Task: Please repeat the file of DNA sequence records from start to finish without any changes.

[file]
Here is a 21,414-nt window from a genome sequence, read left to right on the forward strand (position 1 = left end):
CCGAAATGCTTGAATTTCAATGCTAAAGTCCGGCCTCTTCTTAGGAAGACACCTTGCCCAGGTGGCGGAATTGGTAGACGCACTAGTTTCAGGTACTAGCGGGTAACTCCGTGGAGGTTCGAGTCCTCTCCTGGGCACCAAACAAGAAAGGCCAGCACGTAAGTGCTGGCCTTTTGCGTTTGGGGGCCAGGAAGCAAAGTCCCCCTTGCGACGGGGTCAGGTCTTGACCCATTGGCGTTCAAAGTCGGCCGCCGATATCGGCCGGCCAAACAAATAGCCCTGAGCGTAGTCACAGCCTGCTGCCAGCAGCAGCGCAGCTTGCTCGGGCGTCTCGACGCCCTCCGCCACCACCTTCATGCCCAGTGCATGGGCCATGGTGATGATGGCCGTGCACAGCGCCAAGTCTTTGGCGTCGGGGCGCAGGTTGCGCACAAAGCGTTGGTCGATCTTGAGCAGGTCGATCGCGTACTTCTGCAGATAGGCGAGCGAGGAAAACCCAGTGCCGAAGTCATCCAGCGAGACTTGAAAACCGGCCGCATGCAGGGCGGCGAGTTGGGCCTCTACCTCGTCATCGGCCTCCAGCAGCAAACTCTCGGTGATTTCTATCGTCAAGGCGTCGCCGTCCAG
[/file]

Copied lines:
Here is a 21,414-nt window from a genome sequence, read left to right on the forward strand (position 1 = left end):
CCGAAATGCTTGAATTTCAATGCTAAAGTCCGGCCTCTTCTTAGGAAGACACCTTGCCCAGGTGGCGGAATTGGTAGACGCACTAGTTTCAGGTACTAGCGGGTAACTCCGTGGAGGTTCGAGTCCTCTCCTGGGCACCAAACAAGAAAGGCCAGCACGTAAGTGCTGGCCTTTTGCGTTTGGGGGCCAGGAAGCAAAGTCCCCCTTGCGACGGGGTCAGGTCTTGACCCATTGGCGTTCAAAGTCGGCCGCCGATATCGGCCGGCCAAACAAATAGCCCTGAGCGTAGTCACAGCCTGCTGCCAGCAGCAGCGCAGCTTGCTCGGGCGTCTCGACGCCCTCCGCCACCACCTTCATGCCCAGTGCATGGGCCATGGTGATGATGGCCGTGCACAGCGCCAAGTCTTTGGCGTCGGGGCGCAGGTTGCGCACAAAGCGTTGGTCGATCTTGAGCAGGTCGATCGCGTACTTCTGCAGATAGGCGAGCGAGGAAAACCCAGTGCCGAAGTCATCCAGCGAGACTTGAAAACCGGCCGCATGCAGGGCGGCGAGTTGGGCCTCTACCTCGTCATCGGCCTCCAGCAGCAAACTCTCGGTGATTTCTATCGTCAAGGCGTCGCCGTCCAG